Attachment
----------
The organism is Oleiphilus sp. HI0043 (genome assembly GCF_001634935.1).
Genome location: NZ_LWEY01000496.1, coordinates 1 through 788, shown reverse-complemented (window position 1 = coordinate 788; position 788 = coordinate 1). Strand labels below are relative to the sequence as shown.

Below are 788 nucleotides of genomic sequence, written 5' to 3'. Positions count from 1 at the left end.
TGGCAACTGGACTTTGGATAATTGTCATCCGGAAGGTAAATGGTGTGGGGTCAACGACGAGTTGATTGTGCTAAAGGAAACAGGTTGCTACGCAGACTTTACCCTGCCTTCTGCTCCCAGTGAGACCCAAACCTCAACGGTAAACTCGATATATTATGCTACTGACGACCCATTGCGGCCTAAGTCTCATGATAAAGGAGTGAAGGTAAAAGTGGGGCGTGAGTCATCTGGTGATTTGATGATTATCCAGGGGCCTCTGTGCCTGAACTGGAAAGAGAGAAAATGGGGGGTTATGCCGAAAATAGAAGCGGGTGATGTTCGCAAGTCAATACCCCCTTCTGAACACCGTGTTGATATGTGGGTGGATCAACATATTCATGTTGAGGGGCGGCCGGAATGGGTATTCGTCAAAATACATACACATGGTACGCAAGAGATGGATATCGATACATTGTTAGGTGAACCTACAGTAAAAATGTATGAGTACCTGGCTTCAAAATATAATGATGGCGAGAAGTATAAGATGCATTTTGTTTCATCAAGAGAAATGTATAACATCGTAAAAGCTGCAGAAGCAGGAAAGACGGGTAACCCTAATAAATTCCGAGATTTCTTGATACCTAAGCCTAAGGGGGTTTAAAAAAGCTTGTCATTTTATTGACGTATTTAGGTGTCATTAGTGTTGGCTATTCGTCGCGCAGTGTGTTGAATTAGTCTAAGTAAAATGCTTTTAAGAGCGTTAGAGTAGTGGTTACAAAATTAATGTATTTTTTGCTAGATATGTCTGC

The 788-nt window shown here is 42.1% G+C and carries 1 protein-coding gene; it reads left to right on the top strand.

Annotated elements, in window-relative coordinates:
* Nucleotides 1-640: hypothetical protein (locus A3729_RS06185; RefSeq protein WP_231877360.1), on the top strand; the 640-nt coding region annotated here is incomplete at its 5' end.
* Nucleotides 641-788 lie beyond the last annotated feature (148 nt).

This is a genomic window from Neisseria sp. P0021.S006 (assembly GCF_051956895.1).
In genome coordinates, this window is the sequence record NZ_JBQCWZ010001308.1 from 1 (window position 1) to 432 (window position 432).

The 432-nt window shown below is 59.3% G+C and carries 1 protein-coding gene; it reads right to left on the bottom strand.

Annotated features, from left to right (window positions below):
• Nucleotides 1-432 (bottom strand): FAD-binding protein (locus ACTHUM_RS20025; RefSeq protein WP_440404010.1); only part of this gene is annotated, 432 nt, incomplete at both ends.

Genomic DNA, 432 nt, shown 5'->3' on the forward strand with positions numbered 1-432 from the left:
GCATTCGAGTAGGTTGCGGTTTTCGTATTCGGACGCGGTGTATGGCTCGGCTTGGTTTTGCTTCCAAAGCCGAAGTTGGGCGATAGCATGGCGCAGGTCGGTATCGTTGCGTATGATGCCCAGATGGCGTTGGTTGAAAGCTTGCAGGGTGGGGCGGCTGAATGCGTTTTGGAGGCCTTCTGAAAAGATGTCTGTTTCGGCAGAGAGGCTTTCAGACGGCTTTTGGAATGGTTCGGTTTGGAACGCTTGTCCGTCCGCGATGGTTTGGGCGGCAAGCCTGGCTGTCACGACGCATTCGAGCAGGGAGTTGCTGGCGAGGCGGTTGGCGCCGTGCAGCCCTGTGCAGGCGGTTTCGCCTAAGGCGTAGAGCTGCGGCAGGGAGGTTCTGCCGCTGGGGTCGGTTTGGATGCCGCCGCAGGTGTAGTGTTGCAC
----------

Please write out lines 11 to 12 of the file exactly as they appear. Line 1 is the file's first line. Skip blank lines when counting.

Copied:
The 432-nt window shown below is 59.3% G+C and carries 1 protein-coding gene; it reads right to left on the bottom strand.

Annotated features, from left to right (window positions below):